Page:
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Local group making mats to help homeless and environment

An effort is underway in Lackawanna County to help the homeless and the environment, and volunteers are working hard to make it happen.

SCRANTON, Pa. — First, they collect plastic bags. Then, they use those bags to make plastic yarn called "plarn," and with that, they make the special mats to donate to the homeless through organizations like Keystone Mission in Scranton.

“I had the pleasure of dropping bags off at Keystone Rescue Mission, and a homeless gentleman was stopping there for services, and he saw me unloading the mats, and he saw me and said, ‘Are those for the mission?’ And I said ‘yes,’ and he said, ‘Can I have one, please? They are super.’ I could have cried," said Leah Ducato Rudolph of Abington Community Library's Caring Hands group.

The idea started at Taylor Community Library two years ago and then expanded to Abington Community Library, Covenant Presbyterian Church in Scranton, and more groups throughout Lackawanna County and beyond.

The volunteers say they enjoy helping the environment by recycling plastic and lending a hand to the homeless by giving them something dry to sit or lay on.

"I knew there were a lot of homeless veterans, and I’m retired military, so that’s originally who my mats were going to, and I think it’s just fantastic when it spreads, you know knowledge when it spreads," said Loretta Heffernan of Taylor Community Library.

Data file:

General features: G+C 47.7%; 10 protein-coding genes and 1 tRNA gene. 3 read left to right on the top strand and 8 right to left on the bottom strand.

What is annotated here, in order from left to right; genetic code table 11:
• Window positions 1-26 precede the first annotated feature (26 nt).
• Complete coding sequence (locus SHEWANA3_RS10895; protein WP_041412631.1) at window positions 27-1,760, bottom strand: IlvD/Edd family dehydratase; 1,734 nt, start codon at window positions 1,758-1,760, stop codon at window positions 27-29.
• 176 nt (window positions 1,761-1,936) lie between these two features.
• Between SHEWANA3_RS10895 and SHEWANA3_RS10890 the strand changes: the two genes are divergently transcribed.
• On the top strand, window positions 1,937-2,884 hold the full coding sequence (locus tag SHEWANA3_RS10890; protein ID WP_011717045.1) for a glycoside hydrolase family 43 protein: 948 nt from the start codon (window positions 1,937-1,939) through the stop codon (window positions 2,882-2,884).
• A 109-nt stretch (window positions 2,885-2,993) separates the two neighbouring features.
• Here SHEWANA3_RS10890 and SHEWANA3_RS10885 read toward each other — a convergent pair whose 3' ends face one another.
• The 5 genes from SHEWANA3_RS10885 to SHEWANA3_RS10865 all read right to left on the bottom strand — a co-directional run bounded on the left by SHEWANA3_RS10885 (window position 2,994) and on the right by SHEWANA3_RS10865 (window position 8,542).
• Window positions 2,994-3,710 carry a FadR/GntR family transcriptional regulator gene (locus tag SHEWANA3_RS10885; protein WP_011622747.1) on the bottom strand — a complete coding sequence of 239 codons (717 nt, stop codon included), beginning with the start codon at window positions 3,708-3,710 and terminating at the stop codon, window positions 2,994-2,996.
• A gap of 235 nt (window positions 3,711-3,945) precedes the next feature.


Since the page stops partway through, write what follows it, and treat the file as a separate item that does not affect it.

Nationwide, officials say they are seeing spikes in homelessness from San Francisco to New York.

These volunteers say their work may be especially important now.

“It’s hard to even imagine carrying all your worldly possessions with you, but that’s what they do and to have something like this that’s lightweight but insulates them from the cold is a really great idea," said Marti Rotherforth of Clarks Summit.

If you have plastic bags and want to donate them to the cause, a number of places will collect them, including Covenant Presbyterian in Scranton or Jennings-Calvey Funeral Home in Clarks Summit, where in exchange for plastic bags, you get a reusable tote.

“In this kind of environment that we’re in, any sort of positive footprint that we can leave is a great thing," said Chris Calvey of Jennings Calvey Funeral and Cremation.

To learn more, check out the Mat Makers of NEPA group on Facebook.

And many of you are finding creative ways as well to recycle or even upcycle during the pandemic.

In the video below, Newswatch 16’s Ryan Leckey also showed us how many of our viewers are finding creative ways to recycle or even upcycle during the pandemic.